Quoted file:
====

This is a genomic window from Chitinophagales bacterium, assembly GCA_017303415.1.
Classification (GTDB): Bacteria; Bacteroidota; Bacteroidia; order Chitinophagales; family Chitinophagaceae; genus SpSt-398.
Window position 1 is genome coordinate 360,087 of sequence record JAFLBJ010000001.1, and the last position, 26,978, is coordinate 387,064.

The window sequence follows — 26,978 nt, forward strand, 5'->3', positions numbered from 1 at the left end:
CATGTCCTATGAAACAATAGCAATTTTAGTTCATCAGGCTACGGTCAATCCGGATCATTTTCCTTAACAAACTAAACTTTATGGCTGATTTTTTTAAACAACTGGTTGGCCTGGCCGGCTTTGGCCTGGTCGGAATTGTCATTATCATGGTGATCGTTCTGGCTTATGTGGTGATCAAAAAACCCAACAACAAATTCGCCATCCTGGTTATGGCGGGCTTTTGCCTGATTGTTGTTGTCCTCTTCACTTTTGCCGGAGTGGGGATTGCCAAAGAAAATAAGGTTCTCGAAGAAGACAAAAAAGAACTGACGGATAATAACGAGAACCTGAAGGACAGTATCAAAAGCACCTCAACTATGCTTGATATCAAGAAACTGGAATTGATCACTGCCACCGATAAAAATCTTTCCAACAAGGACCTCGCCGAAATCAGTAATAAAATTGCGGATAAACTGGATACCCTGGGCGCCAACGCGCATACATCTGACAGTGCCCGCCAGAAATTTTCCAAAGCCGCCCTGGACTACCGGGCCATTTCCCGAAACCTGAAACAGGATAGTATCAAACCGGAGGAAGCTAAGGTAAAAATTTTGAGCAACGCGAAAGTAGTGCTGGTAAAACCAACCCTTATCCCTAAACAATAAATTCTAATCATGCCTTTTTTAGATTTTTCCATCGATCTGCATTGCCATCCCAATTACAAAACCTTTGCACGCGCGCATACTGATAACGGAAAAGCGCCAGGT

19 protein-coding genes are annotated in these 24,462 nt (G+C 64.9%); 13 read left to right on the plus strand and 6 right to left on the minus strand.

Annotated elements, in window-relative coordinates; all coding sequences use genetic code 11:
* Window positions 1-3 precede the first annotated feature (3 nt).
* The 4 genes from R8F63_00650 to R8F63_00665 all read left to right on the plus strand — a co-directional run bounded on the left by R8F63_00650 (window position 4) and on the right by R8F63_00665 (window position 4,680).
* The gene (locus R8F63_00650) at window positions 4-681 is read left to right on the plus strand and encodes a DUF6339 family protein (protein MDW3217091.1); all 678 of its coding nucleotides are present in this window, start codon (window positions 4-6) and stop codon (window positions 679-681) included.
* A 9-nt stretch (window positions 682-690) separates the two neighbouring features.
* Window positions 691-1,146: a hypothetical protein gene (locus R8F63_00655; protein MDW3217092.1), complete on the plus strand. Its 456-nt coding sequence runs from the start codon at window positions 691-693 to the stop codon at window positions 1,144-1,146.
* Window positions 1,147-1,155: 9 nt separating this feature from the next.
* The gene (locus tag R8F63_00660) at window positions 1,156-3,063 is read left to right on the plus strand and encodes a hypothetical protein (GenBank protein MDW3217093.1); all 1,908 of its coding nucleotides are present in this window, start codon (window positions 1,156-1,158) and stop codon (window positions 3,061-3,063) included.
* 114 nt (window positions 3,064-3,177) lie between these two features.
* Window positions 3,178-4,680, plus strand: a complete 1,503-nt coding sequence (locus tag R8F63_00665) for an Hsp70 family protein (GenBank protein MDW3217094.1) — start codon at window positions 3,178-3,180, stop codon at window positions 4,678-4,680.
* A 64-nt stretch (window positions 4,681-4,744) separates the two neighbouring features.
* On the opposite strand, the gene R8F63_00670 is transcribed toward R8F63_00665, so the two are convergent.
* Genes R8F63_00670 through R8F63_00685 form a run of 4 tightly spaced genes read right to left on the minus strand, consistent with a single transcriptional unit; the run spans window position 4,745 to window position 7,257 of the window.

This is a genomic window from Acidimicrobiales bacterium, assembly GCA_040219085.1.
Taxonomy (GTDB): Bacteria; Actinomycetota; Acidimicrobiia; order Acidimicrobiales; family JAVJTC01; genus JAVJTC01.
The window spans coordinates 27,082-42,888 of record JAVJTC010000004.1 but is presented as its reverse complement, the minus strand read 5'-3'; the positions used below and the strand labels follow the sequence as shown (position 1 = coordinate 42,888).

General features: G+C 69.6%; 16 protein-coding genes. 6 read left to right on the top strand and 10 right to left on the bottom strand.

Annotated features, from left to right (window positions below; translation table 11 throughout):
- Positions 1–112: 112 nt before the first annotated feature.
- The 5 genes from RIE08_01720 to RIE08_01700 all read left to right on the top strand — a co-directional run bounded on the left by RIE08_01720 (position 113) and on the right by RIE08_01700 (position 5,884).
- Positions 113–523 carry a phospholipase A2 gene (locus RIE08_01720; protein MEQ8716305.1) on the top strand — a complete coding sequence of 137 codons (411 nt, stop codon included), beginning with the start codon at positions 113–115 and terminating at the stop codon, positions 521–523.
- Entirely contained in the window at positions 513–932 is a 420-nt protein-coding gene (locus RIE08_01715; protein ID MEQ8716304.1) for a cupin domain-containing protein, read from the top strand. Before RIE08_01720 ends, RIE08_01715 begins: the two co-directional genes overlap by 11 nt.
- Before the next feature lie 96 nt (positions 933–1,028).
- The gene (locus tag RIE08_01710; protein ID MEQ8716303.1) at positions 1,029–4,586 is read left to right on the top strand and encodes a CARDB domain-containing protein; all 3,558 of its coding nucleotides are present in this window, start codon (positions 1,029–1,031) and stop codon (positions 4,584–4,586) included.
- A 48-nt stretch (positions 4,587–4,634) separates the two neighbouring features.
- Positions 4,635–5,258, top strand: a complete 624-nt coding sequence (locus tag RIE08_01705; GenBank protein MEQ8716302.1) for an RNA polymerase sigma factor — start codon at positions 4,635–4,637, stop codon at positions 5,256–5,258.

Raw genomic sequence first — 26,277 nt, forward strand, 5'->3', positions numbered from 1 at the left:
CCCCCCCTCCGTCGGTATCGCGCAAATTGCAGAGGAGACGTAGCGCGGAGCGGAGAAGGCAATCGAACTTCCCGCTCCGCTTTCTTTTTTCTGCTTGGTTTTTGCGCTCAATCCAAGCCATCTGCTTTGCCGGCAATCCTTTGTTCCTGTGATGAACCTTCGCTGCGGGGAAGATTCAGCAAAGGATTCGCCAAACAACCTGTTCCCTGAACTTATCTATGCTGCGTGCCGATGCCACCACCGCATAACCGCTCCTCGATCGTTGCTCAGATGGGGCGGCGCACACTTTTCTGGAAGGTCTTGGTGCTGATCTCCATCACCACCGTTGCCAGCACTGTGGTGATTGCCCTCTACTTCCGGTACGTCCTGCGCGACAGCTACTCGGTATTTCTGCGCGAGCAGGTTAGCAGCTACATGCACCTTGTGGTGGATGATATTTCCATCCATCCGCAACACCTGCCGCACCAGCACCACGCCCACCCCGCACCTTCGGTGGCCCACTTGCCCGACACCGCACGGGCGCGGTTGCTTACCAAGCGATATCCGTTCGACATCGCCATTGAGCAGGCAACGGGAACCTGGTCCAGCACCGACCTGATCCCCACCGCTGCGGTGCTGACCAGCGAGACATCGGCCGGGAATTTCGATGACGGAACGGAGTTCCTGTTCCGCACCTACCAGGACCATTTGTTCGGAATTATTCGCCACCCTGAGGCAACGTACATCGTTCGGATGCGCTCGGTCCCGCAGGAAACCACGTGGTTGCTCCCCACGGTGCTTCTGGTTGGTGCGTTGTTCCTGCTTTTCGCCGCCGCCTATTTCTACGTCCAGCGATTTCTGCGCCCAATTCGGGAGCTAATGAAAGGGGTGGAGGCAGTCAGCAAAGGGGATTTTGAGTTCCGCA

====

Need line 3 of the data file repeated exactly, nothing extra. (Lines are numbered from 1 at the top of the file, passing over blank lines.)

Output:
Window position 1 is genome coordinate 360,087 of sequence record JAFLBJ010000001.1, and the last position, 26,978, is coordinate 387,064.